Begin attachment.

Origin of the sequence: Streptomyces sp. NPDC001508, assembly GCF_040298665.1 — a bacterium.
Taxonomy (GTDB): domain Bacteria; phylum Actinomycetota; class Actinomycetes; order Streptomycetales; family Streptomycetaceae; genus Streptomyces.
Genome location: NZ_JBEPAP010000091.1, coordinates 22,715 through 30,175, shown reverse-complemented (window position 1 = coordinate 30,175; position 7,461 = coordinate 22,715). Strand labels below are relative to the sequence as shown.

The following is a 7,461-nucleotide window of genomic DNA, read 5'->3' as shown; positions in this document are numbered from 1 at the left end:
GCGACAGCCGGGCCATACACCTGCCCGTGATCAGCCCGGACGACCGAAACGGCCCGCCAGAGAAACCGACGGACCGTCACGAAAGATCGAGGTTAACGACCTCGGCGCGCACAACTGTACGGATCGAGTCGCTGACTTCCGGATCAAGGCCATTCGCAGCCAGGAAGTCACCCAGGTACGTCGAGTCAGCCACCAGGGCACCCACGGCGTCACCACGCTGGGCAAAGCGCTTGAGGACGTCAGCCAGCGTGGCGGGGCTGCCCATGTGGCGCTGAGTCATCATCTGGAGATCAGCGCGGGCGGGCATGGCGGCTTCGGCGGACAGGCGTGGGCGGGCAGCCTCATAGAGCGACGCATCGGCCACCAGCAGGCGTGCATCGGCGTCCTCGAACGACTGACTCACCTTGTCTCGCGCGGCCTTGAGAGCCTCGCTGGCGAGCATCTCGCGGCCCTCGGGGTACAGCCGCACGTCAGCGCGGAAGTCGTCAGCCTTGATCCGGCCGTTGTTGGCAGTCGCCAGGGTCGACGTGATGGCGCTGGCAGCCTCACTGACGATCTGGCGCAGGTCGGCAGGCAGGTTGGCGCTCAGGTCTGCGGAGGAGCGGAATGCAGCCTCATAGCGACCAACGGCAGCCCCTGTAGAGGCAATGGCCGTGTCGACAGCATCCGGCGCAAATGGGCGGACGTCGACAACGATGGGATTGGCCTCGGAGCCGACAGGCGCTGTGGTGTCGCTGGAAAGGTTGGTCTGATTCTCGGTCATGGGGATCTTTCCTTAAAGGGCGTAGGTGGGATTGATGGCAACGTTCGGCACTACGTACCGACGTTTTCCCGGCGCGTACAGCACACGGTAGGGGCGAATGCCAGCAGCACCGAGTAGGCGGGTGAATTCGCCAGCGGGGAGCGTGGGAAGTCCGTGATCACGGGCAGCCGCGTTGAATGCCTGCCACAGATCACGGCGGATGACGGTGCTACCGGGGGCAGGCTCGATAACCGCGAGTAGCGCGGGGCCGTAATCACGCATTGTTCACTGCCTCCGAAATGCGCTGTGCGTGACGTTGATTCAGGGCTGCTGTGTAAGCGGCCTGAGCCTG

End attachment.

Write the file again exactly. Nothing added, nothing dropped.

Origin of the sequence: Streptomyces sp. NPDC001508, assembly GCF_040298665.1 — a bacterium.
Taxonomy (GTDB): domain Bacteria; phylum Actinomycetota; class Actinomycetes; order Streptomycetales; family Streptomycetaceae; genus Streptomyces.
Genome location: NZ_JBEPAP010000091.1, coordinates 22,715 through 30,175, shown reverse-complemented (window position 1 = coordinate 30,175; position 7,461 = coordinate 22,715). Strand labels below are relative to the sequence as shown.

The following is a 7,461-nucleotide window of genomic DNA, read 5'->3' as shown; positions in this document are numbered from 1 at the left end:
GCGACAGCCGGGCCATACACCTGCCCGTGATCAGCCCGGACGACCGAAACGGCCCGCCAGAGAAACCGACGGACCGTCACGAAAGATCGAGGTTAACGACCTCGGCGCGCACAACTGTACGGATCGAGTCGCTGACTTCCGGATCAAGGCCATTCGCAGCCAGGAAGTCACCCAGGTACGTCGAGTCAGCCACCAGGGCACCCACGGCGTCACCACGCTGGGCAAAGCGCTTGAGGACGTCAGCCAGCGTGGCGGGGCTGCCCATGTGGCGCTGAGTCATCATCTGGAGATCAGCGCGGGCGGGCATGGCGGCTTCGGCGGACAGGCGTGGGCGGGCAGCCTCATAGAGCGACGCATCGGCCACCAGCAGGCGTGCATCGGCGTCCTCGAACGACTGACTCACCTTGTCTCGCGCGGCCTTGAGAGCCTCGCTGGCGAGCATCTCGCGGCCCTCGGGGTACAGCCGCACGTCAGCGCGGAAGTCGTCAGCCTTGATCCGGCCGTTGTTGGCAGTCGCCAGGGTCGACGTGATGGCGCTGGCAGCCTCACTGACGATCTGGCGCAGGTCGGCAGGCAGGTTGGCGCTCAGGTCTGCGGAGGAGCGGAATGCAGCCTCATAGCGACCAACGGCAGCCCCTGTAGAGGCAATGGCCGTGTCGACAGCATCCGGCGCAAATGGGCGGACGTCGACAACGATGGGATTGGCCTCGGAGCCGACAGGCGCTGTGGTGTCGCTGGAAAGGTTGGTCTGATTCTCGGTCATGGGGATCTTTCCTTAAAGGGCGTAGGTGGGATTGATGGCAACGTTCGGCACTACGTACCGACGTTTTCCCGGCGCGTACAGCACACGGTAGGGGCGAATGCCAGCAGCACCGAGTAGGCGGGTGAATTCGCCAGCGGGGAGCGTGGGAAGTCCGTGATCACGGGCAGCCGCGTTGAATGCCTGCCACAGATCACGGCGGATGACGGTGCTACCGGGGGCAGGCTCGATAACCGCGAGTAGCGCGGGGCCGTAATCACGCATTGTTCACTGCCTCCGAAATGCGCTGTGCGTGACGTTGATTCAGGGCTGCTGTGTAAGCGGCCTGAGCCTG